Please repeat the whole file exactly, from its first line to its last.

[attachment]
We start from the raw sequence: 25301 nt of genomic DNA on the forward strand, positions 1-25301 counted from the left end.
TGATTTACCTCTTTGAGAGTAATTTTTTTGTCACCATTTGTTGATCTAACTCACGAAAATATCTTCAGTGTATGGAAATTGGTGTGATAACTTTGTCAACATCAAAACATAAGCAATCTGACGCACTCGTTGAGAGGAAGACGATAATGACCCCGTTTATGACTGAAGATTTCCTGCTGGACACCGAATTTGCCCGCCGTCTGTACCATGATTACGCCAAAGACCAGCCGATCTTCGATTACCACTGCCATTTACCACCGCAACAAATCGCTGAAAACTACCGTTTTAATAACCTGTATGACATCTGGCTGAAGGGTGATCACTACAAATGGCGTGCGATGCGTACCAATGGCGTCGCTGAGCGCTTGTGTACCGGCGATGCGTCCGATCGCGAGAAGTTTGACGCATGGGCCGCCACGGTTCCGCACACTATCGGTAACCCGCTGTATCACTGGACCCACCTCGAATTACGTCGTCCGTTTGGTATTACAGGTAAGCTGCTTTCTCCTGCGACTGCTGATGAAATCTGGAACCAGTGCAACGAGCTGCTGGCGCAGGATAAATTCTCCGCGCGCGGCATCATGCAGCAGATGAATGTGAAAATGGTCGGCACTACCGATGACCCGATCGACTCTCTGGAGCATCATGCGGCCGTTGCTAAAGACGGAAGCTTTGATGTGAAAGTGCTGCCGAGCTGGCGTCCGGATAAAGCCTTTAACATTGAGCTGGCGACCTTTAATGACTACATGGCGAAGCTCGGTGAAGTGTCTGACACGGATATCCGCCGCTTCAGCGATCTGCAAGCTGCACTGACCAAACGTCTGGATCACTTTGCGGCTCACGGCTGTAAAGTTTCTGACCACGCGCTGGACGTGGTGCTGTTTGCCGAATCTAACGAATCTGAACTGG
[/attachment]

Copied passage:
We start from the raw sequence: 25301 nt of genomic DNA on the forward strand, positions 1-25301 counted from the left end.
TGATTTACCTCTTTGAGAGTAATTTTTTTGTCACCATTTGTTGATCTAACTCACGAAAATATCTTCAGTGTATGGAAATTGGTGTGATAACTTTGTCAACATCAAAACATAAGCAATCTGACGCACTCGTTGAGAGGAAGACGATAATGACCCCGTTTATGACTGAAGATTTCCTGCTGGACACCGAATTTGCCCGCCGTCTGTACCATGATTACGCCAAAGACCAGCCGATCTTCGATTACCACTGCCATTTACCACCGCAACAAATCGCTGAAAACTACCGTTTTAATAACCTGTATGACATCTGGCTGAAGGGTGATCACTACAAATGGCGTGCGATGCGTACCAATGGCGTCGCTGAGCGCTTGTGTACCGGCGATGCGTCCGATCGCGAGAAGTTTGACGCATGGGCCGCCACGGTTCCGCACACTATCGGTAACCCGCTGTATCACTGGACCCACCTCGAATTACGTCGTCCGTTTGGTATTACAGGTAAGCTGCTTTCTCCTGCGACTGCTGATGAAATCTGGAACCAGTGCAACGAGCTGCTGGCGCAGGATAAATTCTCCGCGCGCGGCATCATGCAGCAGATGAATGTGAAAATGGTCGGCACTACCGATGACCCGATCGACTCTCTGGAGCATCATGCGGCCGTTGCTAAAGACGGAAGCTTTGATGTGAAAGTGCTGCCGAGCTGGCGTCCGGATAAAGCCTTTAACATTGAGCTGGCGACCTTTAATGACTACATGGCGAAGCTCGGTGAAGTGTCTGACACGGATATCCGCCGCTTCAGCGATCTGCAAGCTGCACTGACCAAACGTCTGGATCACTTTGCGGCTCACGGCTGTAAAGTTTCTGACCACGCGCTGGACGTGGTGCTGTTTGCCGAATCTAACGAATCTGAACTGG